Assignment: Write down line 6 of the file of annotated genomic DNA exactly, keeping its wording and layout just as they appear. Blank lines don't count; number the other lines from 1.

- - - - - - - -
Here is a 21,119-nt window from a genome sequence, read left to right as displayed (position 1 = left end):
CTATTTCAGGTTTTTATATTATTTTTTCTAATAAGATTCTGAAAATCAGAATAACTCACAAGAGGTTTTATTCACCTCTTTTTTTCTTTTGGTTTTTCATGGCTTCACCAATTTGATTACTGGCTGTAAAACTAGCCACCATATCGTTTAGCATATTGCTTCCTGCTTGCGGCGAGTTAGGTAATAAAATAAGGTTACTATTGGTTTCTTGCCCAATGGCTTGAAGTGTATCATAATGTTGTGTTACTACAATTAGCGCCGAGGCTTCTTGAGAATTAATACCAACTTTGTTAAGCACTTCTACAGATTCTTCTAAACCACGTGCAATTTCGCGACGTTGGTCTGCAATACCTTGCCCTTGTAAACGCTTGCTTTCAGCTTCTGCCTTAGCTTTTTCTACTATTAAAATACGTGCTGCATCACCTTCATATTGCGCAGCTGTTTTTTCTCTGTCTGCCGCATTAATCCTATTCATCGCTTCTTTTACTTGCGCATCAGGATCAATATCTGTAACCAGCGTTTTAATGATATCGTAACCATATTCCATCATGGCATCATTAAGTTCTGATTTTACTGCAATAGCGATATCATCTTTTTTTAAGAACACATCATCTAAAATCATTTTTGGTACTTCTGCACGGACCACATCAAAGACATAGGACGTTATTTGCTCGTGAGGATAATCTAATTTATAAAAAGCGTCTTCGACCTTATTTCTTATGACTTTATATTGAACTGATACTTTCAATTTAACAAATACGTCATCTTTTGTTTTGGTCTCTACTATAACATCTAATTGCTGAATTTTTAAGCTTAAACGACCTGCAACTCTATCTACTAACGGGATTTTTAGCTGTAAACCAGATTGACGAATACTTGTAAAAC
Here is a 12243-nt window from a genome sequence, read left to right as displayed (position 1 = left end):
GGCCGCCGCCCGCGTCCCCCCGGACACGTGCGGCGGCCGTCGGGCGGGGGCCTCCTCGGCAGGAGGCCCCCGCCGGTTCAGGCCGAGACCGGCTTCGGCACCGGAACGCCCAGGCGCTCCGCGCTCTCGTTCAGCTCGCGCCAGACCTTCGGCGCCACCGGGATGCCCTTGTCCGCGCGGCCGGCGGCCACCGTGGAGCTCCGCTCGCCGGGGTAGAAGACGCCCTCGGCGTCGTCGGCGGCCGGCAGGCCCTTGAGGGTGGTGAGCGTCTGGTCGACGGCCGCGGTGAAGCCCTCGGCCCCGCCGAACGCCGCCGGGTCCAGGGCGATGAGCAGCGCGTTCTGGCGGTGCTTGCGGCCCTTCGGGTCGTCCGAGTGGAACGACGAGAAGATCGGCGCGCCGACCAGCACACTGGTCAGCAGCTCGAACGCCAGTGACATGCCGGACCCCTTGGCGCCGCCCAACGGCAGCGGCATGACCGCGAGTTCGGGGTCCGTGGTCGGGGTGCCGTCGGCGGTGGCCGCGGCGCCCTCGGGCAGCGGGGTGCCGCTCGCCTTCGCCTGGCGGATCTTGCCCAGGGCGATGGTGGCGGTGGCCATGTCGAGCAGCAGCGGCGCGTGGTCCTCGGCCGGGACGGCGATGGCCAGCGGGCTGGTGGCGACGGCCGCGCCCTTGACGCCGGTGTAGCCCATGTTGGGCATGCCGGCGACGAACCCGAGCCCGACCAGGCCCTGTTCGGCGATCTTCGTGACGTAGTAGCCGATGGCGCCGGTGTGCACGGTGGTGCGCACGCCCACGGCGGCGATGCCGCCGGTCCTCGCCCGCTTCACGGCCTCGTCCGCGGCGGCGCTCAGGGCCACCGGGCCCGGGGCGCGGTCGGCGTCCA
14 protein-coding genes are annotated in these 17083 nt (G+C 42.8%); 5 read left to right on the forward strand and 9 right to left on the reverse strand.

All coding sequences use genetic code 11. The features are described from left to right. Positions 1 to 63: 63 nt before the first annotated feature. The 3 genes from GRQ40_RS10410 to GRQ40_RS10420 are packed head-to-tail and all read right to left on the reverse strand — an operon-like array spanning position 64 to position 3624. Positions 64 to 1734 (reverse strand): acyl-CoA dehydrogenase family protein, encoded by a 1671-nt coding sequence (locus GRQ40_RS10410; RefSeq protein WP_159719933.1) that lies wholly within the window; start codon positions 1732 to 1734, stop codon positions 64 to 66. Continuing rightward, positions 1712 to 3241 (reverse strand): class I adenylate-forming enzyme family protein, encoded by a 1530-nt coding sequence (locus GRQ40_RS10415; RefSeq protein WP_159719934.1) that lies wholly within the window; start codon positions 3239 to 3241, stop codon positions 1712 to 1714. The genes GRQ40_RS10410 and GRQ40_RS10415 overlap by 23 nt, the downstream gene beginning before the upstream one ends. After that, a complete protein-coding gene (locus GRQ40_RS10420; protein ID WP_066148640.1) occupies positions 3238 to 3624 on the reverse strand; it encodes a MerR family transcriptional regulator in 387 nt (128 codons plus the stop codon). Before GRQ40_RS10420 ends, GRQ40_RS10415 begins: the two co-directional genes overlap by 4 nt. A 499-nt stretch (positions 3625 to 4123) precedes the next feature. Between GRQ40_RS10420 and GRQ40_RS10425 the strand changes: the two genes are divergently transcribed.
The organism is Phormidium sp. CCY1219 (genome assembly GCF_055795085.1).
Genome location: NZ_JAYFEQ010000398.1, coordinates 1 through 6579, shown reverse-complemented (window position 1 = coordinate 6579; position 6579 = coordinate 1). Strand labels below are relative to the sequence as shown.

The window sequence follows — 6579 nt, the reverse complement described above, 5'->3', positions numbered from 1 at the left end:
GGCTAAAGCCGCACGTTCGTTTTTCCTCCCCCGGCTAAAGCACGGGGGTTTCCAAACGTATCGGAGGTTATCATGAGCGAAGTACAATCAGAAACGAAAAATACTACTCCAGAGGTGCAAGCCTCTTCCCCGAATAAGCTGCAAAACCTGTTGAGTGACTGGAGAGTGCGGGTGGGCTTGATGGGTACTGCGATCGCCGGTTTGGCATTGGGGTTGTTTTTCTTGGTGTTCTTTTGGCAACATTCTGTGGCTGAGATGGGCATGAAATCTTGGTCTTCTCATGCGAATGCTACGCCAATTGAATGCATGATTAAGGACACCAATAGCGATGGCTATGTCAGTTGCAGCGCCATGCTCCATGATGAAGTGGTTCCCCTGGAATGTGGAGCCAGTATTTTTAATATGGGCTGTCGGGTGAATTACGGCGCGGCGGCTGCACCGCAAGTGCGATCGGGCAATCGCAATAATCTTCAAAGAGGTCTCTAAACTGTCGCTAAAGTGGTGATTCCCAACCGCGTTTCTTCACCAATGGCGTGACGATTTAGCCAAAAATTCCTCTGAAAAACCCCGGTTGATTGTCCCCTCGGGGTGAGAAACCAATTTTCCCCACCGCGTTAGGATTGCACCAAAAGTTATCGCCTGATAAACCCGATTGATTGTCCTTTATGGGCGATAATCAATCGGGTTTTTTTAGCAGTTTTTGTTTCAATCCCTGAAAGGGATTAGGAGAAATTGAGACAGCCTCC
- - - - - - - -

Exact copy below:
All coding sequences use genetic code 11. The features are described from left to right. Positions 1 to 63: 63 nt before the first annotated feature. The 3 genes from GRQ40_RS10410 to GRQ40_RS10420 are packed head-to-tail and all read right to left on the reverse strand — an operon-like array spanning position 64 to position 3624. Positions 64 to 1734 (reverse strand): acyl-CoA dehydrogenase family protein, encoded by a 1671-nt coding sequence (locus GRQ40_RS10410; RefSeq protein WP_159719933.1) that lies wholly within the window; start codon positions 1732 to 1734, stop codon positions 64 to 66. Continuing rightward, positions 1712 to 3241 (reverse strand): class I adenylate-forming enzyme family protein, encoded by a 1530-nt coding sequence (locus GRQ40_RS10415; RefSeq protein WP_159719934.1) that lies wholly within the window; start codon positions 3239 to 3241, stop codon positions 1712 to 1714. The genes GRQ40_RS10410 and GRQ40_RS10415 overlap by 23 nt, the downstream gene beginning before the upstream one ends. After that, a complete protein-coding gene (locus GRQ40_RS10420; protein ID WP_066148640.1) occupies positions 3238 to 3624 on the reverse strand; it encodes a MerR family transcriptional regulator in 387 nt (128 codons plus the stop codon). Before GRQ40_RS10420 ends, GRQ40_RS10415 begins: the two co-directional genes overlap by 4 nt. A 499-nt stretch (positions 3625 to 4123) precedes the next feature. Between GRQ40_RS10420 and GRQ40_RS10425 the strand changes: the two genes are divergently transcribed.